Red winemaking process step by step

Red wine is made on the skins: red wine is made like white wine, but with one major difference: the juice ferments with grape skins to dye it red, generally in a tank or vat. 

The skin contact in red wine production allows color, flavor and textural compounds to be integrated into the juice, while the yeast converts sugar to alcohol. The skins contain most of the good stuff that gives red wine its color, while the pulp mostly provides the juice.



Red wine grapes are ready to harvest in late summer to early fall, several weeks after the initial green color of the grapes has turned to dark red or blue-black.

This period is called, in viticulture, veraison: this is the onset of the ripening of the grapes, when starts the change of color of the grape berries.

During the grape harvest, the most important thing to do is to pick the grapes at perfect ripeness: it is critical because grapes don’t continue to ripen after they’ve been picked.

For all winemakers, the grape harvest season is the most critical (and very tense) time of year!

  • Grapes picked too early may result in tart and thin-tasting wines.
  • Grapes picked too late may result in wines that taste overly ripe and flabby.

Vineyard crews cut the grape bunches or clusters from the vines. That’s either done by hand or a self-propelled machine that shakes or slaps the grapes off their stems and collects the individual berries and juice.

After the harvest, grapes head to the winery. The winemaker decides whether or not to remove the stems or to ferment grape bunches as whole clusters.

This is an important choice because leaving stems in the fermentation adds astringency (aka tannin) but also reduces sourness. 

During this step, grapes also receive sulfur dioxide to stop bacterial spoilage before the fermentation starts and to minimize oxidation.

The combined juice, skins and seeds is known as must. Some winemakers cool the must for a day or two, a process called cold soaking, to extract color and flavor compounds from the skins before any alcohol is created.

After this, some winemakers add commercial yeast to begin fermentation while others let the native yeast that clings to the grapes or exists in the cellar’s atmosphere start the fermentation. Either way, yeast cells come to life in the sweet solution and begin to convert the sugar into alcohol, heat and carbon dioxide. Most wines take 5–21 days to ferment sugar into alcohol. A cap of skins forms atop the must. This cap needs to be blended back into the juice at least once per day but often more during the fermentation process to keep it moist. This process releases carbon dioxide allows oxygen uptake, speeds extraction from the skins and manages the heat.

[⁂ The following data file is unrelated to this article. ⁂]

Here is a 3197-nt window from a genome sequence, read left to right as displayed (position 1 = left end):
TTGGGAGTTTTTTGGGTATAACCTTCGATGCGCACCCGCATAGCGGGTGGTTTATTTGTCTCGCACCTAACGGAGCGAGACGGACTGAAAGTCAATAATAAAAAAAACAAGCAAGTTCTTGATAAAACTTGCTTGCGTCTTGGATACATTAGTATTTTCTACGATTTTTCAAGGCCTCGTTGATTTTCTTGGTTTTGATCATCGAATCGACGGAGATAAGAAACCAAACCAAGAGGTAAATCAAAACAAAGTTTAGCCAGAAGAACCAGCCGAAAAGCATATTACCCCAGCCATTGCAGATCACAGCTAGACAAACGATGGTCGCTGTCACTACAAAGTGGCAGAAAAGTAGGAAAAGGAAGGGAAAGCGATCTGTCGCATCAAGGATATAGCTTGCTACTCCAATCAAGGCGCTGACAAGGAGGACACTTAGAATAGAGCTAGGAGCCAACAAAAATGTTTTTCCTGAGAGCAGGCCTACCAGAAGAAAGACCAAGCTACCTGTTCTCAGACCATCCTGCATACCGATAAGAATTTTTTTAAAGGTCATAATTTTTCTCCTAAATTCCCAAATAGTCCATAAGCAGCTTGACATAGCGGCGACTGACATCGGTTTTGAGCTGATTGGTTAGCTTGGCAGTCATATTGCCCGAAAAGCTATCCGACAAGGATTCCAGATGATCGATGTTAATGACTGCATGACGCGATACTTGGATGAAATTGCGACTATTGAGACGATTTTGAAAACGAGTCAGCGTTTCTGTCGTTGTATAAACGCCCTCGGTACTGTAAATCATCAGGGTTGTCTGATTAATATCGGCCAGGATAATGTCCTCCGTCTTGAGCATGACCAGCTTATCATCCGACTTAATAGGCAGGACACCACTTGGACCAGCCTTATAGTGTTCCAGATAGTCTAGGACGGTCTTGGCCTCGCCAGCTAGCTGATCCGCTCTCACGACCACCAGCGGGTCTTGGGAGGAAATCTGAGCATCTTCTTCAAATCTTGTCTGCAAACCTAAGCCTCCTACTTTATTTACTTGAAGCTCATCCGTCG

After the fermentation, vintners transfer the must into wine presses, which separate the skins and seeds from the wine and squeezes the skins to coax out what is known as pressed wine. Pressing the skins gives winemakers about 15% more wine! How hard to press the must is a key winemaking decision: too hard, and it brings out harsh tannins. Too soft, it might leave the wine lighter in color and texture.

As the red wine settles in tanks or barrels, a second “fermentation” happens: the malolactic fermentation. This process converts the wine’s tart malic acid and sharp to softer and rounder lactic acid. 

Red wines age in a variety of storage vessels including wooden barrels, concrete, glass, clay. Each vessel affects wine differently as it ages.

Wooden barrels affect wine the most noticeably. 

The oak wood itself flavors the wine with natural compounds that smell like vanilla. 

Clay tanks have a softening effect on wine by reducing acidity.

Of course, the biggest thing that affects flavors in red wine is time. The longer a wine rests, the more chemical reactions happen within the liquid itself. 

Now that the wine is good and rested, it’s time to make the final blend. A winemaker blends grape varieties together or different barrels of the same grape to make a finished wine. Blending wine is a challenge because the winemaker can add complexity and perfect balance using his sense of texture on his palate instead of his nose.

Red wine is clarified during the maturation period by racking, fining and filtering. Sediments like yeast cells and tiny bits of grape skins settle out of red wine while it ages. When a red wine is mature enough to be bottled, many winemakers choose to filter it first. A coarse filtration removes extra sediment. A sterile filtration removes virtually all remaining yeast as well as microbes that might later spoil the wine.

A final adjustment of sulfur dioxide is often made just before a wine is bottled. Oxygen is removed from the empty bottles before they’re filled with wine, corked and labeled.

Today’s winemakers have many more options, techniques and technologies than their ancient predecessors. But the object is still the same: to take red grapes and allow yeast to transform them into an enjoyable red wine!!

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